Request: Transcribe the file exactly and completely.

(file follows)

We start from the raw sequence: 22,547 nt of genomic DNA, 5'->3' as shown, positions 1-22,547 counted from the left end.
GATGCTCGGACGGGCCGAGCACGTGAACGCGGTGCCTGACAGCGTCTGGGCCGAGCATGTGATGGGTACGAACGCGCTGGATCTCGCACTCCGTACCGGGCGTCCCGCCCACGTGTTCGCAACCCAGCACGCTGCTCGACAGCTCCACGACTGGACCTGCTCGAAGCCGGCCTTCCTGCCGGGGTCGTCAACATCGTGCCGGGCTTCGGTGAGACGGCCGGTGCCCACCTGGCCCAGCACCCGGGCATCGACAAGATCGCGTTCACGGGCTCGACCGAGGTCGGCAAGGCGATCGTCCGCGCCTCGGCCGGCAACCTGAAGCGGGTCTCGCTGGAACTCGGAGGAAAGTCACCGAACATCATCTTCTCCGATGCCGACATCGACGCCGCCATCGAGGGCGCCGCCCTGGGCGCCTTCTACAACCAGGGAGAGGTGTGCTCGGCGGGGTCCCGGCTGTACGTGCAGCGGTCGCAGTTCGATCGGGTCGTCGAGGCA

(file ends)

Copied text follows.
We start from the raw sequence: 22,547 nt of genomic DNA, 5'->3' as shown, positions 1-22,547 counted from the left end.
GATGCTCGGACGGGCCGAGCACGTGAACGCGGTGCCTGACAGCGTCTGGGCCGAGCATGTGATGGGTACGAACGCGCTGGATCTCGCACTCCGTACCGGGCGTCCCGCCCACGTGTTCGCAACCCAGCACGCTGCTCGACAGCTCCACGACTGGACCTGCTCGAAGCCGGCCTTCCTGCCGGGGTCGTCAACATCGTGCCGGGCTTCGGTGAGACGGCCGGTGCCCACCTGGCCCAGCACCCGGGCATCGACAAGATCGCGTTCACGGGCTCGACCGAGGTCGGCAAGGCGATCGTCCGCGCCTCGGCCGGCAACCTGAAGCGGGTCTCGCTGGAACTCGGAGGAAAGTCACCGAACATCATCTTCTCCGATGCCGACATCGACGCCGCCATCGAGGGCGCCGCCCTGGGCGCCTTCTACAACCAGGGAGAGGTGTGCTCGGCGGGGTCCCGGCTGTACGTGCAGCGGTCGCAGTTCGATCGGGTCGTCGAGGCA